Kenneth Arrow: Re-examining the Health Care Market, 50 Years On
Nobel Prize-winning economist Kenneth Arrow discusses the current state of the health care industry.
Denise Bosco for Proto
In 1963, Kenneth Arrow, a Stanford economist well on his way to winning a Nobel Prize in Economics, published a paper in The American Economic Review on what had been an unexplored area of research: the market for health care. In perhaps no other industry, he wrote, are consumers as uncertain about the quality of the services they are receiving. Comparison shopping is all but impossible: Buying health care is not like getting a haircut or making a stock trade, transactions in which both buyer and seller should in theory have access to the same information about price and value. As a result, Arrow says, all consumers can do is trust physicians—a distinctly nonmarket relationship. American medicine has undergone significant changes in the five decades since the publication of Arrow’s paper. But health care continues to exhibit the nonmarket interactions he described, suggesting that his thoughts about the system still apply.
Q:When your paper appeared in 1963, the vast majority of physicians worked in private practices, Medicare and Medicaid had yet to be created, and, not surprisingly, only about half of all Americans over age 65 had medical insurance. The U.S. health care system, then, is in many ways unlike the one you were writing about. How has your analysis changed to accommodate these developments?
A: There has been a certain chipping away of the trust relations among the health care industry, the insurers and the public. Overt commercialization is much more prevalent now than it was then. The idea of hospitals advertising in newspapers, for example, is a relatively new phenomenon. The interpretation in my original paper was that this failure to act commercially was in a way a signal to the public: “We’re not out to get you; we have obligations to you; we won’t over treat to fill up our idle time.” But even now, I think we are relying on the obligations of doctors not to do too much. The social contract—that doctors will to some extent go against their self-interest by not taking advantage of their superior knowledge—shows up in many ways. For example, medical associations will recommend healthy living habits, an action that will reduce their income.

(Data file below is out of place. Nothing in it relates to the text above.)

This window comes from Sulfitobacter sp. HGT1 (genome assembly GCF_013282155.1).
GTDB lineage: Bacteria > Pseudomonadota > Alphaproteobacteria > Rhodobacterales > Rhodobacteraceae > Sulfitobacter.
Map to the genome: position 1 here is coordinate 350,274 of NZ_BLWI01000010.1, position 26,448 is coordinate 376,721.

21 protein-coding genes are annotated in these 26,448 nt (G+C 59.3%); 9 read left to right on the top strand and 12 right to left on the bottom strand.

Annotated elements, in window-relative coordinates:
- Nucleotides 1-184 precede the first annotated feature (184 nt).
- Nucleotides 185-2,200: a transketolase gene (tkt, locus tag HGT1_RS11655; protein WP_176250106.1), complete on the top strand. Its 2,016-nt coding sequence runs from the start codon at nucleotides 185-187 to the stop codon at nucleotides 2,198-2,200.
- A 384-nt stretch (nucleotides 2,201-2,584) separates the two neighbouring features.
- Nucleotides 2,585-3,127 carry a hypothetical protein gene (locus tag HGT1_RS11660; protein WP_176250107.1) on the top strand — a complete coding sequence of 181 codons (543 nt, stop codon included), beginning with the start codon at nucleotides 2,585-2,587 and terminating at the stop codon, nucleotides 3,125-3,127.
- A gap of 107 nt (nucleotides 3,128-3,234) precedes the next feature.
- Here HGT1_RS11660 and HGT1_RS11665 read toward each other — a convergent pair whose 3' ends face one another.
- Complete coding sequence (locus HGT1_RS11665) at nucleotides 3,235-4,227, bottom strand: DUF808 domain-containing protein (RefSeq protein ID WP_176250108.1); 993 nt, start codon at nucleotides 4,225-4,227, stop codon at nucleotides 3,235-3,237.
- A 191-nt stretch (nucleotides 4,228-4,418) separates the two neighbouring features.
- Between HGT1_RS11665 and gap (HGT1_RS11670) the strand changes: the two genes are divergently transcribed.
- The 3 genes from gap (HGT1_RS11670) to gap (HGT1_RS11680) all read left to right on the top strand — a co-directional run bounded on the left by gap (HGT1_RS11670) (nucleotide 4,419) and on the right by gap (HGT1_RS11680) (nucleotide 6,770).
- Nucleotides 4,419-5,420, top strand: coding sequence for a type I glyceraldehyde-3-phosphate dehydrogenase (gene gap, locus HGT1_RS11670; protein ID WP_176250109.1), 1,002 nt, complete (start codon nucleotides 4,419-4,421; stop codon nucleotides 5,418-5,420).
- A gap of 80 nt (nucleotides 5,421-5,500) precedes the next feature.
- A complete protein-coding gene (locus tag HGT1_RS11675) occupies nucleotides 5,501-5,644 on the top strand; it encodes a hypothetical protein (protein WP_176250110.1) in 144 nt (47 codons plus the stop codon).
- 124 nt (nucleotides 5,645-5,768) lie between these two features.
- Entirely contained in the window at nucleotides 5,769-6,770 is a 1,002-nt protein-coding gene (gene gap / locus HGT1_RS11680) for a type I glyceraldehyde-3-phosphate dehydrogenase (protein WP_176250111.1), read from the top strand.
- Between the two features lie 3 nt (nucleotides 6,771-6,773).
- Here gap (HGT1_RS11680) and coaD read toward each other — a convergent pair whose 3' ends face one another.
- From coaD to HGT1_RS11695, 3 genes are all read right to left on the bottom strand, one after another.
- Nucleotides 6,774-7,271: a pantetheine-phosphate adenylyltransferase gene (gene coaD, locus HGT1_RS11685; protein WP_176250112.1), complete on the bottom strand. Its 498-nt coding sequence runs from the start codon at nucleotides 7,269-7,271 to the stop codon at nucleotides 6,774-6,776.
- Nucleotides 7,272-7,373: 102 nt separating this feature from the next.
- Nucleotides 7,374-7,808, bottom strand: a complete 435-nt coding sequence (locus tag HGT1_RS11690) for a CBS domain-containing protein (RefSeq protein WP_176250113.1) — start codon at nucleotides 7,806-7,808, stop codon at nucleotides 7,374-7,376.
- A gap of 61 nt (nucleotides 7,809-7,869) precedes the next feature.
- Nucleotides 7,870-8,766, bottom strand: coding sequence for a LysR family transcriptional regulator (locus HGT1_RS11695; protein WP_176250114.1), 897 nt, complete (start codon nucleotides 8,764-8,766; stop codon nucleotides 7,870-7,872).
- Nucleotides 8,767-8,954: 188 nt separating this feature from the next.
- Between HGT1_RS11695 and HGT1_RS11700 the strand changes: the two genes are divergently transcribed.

Q: You wrote that uncertainty about the quality of health care is “perhaps more intense here than in any other important commodity.” Why does that matter for patients?
A: Uncertainty about the cost of medical care can be transferred through the market by means of an insurance policy. But uncertainty about the quality of care cannot be insured against in any simple way. The fact of low quality would have to be established, which would be difficult. In extreme cases, there is a remedy in the form of medical malpractice litigation, but the difficulties and costs of this procedure are obvious. We can try to transfer the financial risks, but there’s no good way to transfer the risks in the quality of performance. If you have a repetitious operation‐manufacturing integrated circuits, say—you can correct errors. You can communicate, supervise, test. The trouble with medicine is that every event is unique, and patients are not in a position to enforce good quality. They’re not in a position to know there’s an error, and if they do, what are they going to do about it? That’s why I’m hesitant about reducing malpractice litigation. There’s no question that litigation encourages defensive medicine. But it is a way, albeit crude, of calling people to account.
Q: You note that physician groups use extensive training and licensing as means of establishing barriers to entry into the field. Why is this so important?
A: Milton Friedman, another Nobel laureate in economics, argued that we shouldn’t even license doctors. People would simply learn the good products and the bad products—although it’s not clear how this learning would be spread. With a brand of car that performs badly, a lot of people talk about it and the market moves away from it. The reason is that one car is like another, and if yours is bad, mine is likely to be bad too. But doctors are unique. We rely on the doctors themselves to do the policing—but they tend to stick together. Licensing and the requirement of training provide some limitations on the risks of low quality in addition to the imperfect information contained in word of mouth and the recommendations of other physicians. It remains true, however, that these necessary regulations can be used to restrict entry and so raise fees. There is no full solution.